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Gidwani R, Joyce N, Kinosian B, Faricy-Anderson K, Levy C, Miller SC, Ersek M, Wagner T, Mor V. Gap between Recommendations and Practice of Palliative Care and Hospice in Cancer Patients. Journal of palliative medicine. 2016 Sep 1; 19(9):957-63.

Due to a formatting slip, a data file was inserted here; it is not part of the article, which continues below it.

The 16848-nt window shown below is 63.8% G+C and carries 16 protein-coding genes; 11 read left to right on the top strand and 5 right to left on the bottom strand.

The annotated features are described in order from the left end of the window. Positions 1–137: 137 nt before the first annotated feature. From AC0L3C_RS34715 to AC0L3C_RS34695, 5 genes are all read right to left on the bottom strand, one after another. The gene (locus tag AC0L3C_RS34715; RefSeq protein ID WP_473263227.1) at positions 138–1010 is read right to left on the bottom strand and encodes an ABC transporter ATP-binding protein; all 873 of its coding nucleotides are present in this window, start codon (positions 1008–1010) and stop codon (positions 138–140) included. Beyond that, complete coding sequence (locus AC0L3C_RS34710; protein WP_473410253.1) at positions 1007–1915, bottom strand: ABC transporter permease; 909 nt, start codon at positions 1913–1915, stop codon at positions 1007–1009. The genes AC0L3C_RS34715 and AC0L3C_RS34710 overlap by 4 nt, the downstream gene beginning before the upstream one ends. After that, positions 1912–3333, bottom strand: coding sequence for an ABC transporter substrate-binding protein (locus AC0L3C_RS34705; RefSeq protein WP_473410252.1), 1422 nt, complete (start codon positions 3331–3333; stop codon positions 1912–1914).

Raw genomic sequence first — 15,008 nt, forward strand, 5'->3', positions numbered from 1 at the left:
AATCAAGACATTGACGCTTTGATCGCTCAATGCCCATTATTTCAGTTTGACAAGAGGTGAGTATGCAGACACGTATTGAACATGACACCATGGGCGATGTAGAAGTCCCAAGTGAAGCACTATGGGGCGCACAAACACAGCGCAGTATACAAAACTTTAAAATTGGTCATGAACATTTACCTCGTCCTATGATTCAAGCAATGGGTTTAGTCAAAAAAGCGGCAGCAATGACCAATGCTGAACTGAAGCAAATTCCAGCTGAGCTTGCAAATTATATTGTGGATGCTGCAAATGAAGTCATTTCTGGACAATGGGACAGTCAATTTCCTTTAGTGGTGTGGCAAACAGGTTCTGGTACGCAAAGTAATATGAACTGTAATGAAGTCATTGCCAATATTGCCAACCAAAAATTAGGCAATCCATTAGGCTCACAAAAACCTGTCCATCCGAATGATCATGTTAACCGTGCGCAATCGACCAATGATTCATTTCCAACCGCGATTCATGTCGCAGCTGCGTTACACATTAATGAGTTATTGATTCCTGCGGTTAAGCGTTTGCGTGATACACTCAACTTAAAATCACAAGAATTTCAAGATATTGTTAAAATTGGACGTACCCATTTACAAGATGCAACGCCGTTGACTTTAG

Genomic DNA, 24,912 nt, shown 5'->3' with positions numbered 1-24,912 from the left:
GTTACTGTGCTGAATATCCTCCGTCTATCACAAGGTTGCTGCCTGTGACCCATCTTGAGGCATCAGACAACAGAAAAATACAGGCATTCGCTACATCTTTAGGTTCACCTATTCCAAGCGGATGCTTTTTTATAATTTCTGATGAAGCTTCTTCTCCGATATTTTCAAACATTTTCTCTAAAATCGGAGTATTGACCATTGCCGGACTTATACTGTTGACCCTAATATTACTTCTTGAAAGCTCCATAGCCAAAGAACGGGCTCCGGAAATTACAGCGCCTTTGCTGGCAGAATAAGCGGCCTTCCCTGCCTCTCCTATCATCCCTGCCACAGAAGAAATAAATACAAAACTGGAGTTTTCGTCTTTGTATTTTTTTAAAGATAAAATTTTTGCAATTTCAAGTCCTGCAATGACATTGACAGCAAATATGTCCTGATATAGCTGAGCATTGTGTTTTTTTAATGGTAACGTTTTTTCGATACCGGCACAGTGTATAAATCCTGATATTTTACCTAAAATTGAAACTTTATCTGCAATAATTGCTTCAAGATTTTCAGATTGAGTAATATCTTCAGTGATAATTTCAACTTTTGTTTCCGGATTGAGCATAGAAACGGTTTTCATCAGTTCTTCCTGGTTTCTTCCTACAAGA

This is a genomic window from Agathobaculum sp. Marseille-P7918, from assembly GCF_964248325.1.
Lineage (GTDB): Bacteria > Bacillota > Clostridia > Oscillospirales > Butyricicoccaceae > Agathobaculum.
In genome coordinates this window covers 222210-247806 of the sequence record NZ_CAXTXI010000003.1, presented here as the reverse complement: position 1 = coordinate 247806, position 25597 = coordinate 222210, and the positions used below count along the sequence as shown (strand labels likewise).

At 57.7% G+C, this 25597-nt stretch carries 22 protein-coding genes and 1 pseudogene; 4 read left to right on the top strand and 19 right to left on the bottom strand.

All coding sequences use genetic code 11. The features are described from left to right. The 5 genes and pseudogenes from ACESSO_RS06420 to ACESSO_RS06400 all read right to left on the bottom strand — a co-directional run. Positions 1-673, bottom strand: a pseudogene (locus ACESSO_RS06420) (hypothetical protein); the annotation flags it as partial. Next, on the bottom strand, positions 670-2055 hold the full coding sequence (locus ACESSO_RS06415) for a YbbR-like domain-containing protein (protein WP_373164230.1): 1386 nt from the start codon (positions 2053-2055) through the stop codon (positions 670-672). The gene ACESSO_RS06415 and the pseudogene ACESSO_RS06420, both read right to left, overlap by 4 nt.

BACKGROUND: Specialty societies recommend patients with advanced cancer receive early exposure to palliative care and exposure to hospice care. OBJECTIVE: We sought to understand real-world practice of care, specifically, the timing of palliative care, and how timing and duration of hospice care varied across Medicare, VA, and VA-Purchased care. DESIGN: We conducted a retrospective analysis of administrative data for veterans aged 65 years or older who died with cancer in 2012. Multilevel logistic regression was used to evaluate the likelihood of receiving palliative care, receiving hospice care, and receiving hospice care for at least three days. SETTING: Medicare, VA, and VA-Purchased care environments. MEASUREMENTS: The receipt and timing of palliative care within VA and the receipt and timing of hospice care across three healthcare environments. RESULTS: Most veterans received hospice care (71%), whereas fewer received palliative care (52%). Among all cancer decedents, 59% received hospice care for their last three days of life. Patients who received hospice care did so a median of 20 days before death (interquartile range [IQR]: 7-46). Patients who received palliative care did so a median of 38 days before death (IQR: 13-94). Adjusted analyses revealed significant differences in receipt of palliative care across cancer type, and significant differences in receipt of hospice care across cancer type. After adjusting for age and cancer type, patients who received VA hospice care were significantly less likely to receive it for at least three days compared with patients who received VA-Purchased or Medicare hospice care. CONCLUSIONS: There remains a gap between recommended timing of supportive services and real-world practice of care. Results suggest that difficulties in prognosticating death are not fully responsible for underexposure to hospice.